Why Oil Will Continue To Head Higher

Four Technical Signs On Oil's Chart That Reveal Its Future

There are four distinct signs that I'm seeing on oil's long-term, weekly chart. Let's take a look at all of them now.

First, we know from Elliott Wave analysis that downtrends unfold in three major waves (a-b-c). We can see from the weekly, 10-year chart below that oil completed this downtrend as it came into 2016 and it confirmed the end of the downtrend by breaking above the red downtrend line in early-2016. So we've begun the next major uptrend, as of early-2016.

Secondly, from latter 2016 to-date, the 50-week moving average has been trending higher. You'll notice that this moving average doesn't change trend directions all that often. And when it does, it tends not to change directions again for a very long time. In other words, the direction that the 50-week moving average is in tends to remain in that direction for a very long time. Since that moving average is trending higher, it will likely remain trending higher for quite some time to come.

The third sign I'm seeing gives us more specifics about how high oil will minimally go. There's an inverse "head and shoulders" pattern on the chart and that pattern has what's called a "minimum price target" associated with it.

On the chart below, I've emphasized the shoulders, head and its neckline. The pattern resembles a person hanging upside down on the monkey bars. It's a bullish pattern which transitions a downtrend into its next uptrend.

The black neckline connects the highs in the pattern. Once this neckline is broken to the upside, the pattern is complete and we have a way to measure the minimum price target. We measure from the bottom of the head straight up from that to the top of the neckline. The neckline at that point was at around $60 per barrel. The bottom of the head went down to $26ish. Therefore, the distance is $34. Add that to the point of the breach of the neckline at $50 per barrel and you get a minimum price target of $84 per barrel. Keep in mind that much of the time, these price targets are surpassed.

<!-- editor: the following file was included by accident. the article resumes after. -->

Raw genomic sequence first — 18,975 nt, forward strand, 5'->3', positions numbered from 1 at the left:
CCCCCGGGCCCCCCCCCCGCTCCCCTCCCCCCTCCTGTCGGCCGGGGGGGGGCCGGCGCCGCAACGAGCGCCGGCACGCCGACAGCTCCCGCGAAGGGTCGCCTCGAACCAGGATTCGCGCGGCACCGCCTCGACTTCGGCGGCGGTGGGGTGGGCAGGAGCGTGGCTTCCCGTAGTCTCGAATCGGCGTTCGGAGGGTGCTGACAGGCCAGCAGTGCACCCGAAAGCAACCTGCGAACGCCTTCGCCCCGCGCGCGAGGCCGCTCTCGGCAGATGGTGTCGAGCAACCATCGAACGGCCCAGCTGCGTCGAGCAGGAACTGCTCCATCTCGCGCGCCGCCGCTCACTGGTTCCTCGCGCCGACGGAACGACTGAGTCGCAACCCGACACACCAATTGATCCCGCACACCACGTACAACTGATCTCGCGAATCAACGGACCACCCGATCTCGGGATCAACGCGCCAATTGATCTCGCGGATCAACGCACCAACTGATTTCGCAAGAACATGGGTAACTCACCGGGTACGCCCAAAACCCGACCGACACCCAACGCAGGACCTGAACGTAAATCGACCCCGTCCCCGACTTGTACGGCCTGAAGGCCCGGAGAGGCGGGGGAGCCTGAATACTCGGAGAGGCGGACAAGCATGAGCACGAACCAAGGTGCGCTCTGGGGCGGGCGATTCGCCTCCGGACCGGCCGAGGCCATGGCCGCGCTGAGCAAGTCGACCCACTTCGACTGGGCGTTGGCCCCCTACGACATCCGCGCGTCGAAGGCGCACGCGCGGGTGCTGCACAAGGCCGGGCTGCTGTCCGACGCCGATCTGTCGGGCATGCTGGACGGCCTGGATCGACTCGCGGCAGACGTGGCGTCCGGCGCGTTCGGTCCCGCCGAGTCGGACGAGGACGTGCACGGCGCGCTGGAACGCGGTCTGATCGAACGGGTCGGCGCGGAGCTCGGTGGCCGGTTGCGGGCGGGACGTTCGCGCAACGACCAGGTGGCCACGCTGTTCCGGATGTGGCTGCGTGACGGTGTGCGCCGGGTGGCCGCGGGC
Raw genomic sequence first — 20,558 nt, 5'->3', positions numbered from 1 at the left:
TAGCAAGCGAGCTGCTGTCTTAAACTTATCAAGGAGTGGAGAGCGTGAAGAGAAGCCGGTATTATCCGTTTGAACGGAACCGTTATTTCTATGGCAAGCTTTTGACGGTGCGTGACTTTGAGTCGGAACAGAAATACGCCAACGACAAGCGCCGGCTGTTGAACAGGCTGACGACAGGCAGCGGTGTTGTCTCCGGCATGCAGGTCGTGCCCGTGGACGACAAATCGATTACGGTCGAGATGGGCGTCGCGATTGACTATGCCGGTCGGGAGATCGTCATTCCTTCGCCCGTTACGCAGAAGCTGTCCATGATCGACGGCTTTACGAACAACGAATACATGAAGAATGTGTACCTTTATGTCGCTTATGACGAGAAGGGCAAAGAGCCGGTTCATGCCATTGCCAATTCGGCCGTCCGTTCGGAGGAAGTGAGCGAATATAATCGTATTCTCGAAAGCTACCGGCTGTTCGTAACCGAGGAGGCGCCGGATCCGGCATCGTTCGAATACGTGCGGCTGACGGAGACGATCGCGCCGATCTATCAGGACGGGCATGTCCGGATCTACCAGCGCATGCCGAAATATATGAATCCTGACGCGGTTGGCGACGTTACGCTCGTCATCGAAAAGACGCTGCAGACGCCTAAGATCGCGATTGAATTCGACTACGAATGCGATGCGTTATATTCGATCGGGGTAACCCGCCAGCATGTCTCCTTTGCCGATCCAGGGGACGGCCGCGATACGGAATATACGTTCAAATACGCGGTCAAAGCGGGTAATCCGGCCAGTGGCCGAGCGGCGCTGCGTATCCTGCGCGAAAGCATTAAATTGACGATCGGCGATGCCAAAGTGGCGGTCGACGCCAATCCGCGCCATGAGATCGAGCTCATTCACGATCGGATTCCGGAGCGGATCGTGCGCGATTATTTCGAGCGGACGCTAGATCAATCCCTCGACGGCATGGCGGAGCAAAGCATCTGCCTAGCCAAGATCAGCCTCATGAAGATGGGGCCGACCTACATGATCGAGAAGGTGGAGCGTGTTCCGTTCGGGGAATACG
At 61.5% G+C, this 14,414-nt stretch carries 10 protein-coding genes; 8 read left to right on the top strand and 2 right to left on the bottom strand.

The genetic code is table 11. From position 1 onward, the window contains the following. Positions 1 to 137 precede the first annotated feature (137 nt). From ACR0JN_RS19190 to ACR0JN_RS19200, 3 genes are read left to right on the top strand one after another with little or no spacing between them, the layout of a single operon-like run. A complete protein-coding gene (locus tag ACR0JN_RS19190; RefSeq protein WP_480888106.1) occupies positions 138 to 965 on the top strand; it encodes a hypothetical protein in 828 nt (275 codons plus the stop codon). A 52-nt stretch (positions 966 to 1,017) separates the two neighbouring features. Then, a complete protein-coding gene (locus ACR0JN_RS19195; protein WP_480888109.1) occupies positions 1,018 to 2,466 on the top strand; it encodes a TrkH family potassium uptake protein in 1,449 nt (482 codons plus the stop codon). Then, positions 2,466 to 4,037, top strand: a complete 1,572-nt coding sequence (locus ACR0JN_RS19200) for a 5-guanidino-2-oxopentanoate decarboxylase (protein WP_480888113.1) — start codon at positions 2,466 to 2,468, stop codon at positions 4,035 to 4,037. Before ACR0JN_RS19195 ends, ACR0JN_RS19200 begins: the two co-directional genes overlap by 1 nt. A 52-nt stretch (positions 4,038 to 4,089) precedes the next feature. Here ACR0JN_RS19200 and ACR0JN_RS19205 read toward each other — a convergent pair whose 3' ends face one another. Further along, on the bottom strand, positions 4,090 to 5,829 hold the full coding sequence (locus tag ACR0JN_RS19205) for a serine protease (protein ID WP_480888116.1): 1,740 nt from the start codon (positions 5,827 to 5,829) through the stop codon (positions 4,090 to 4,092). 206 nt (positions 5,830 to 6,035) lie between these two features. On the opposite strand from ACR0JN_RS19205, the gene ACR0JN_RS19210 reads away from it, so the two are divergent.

So, over time, it would not be unusual to see oil hit the $85 to $90 region. I know that seems like a mile away from where it is right now. And this will certainly take some time. It won't get there overnight. The complete pattern took a few years to form. So it wouldn't be strange to see oil take a year or two (or so) to meet the minimum price target.

And finally, there's yet another bullish chart pattern called the "cup with handle" pattern or also sometimes referred to as the "cup and handle" pattern. It's simply where the pattern looks similar to a coffee cup. It's got a rounded bottom and a higher low after it which is the handle (parallel black lines). Once the top of the handle is breached, the pattern is complete. It's got a minimum price target associated with this pattern as well. It's basically the same as the inverse head and shoulders.

You measure from the lowest dip in the cup up to the top of the cup pattern and project that distance from the breakout of the handle. You end up with a similar price target as the inverse head and shoulders pattern. (Personally, I trust the head and shoulders price target the most since I've seen that pattern on charts more through the years than spotting the more rare, cup with handle pattern).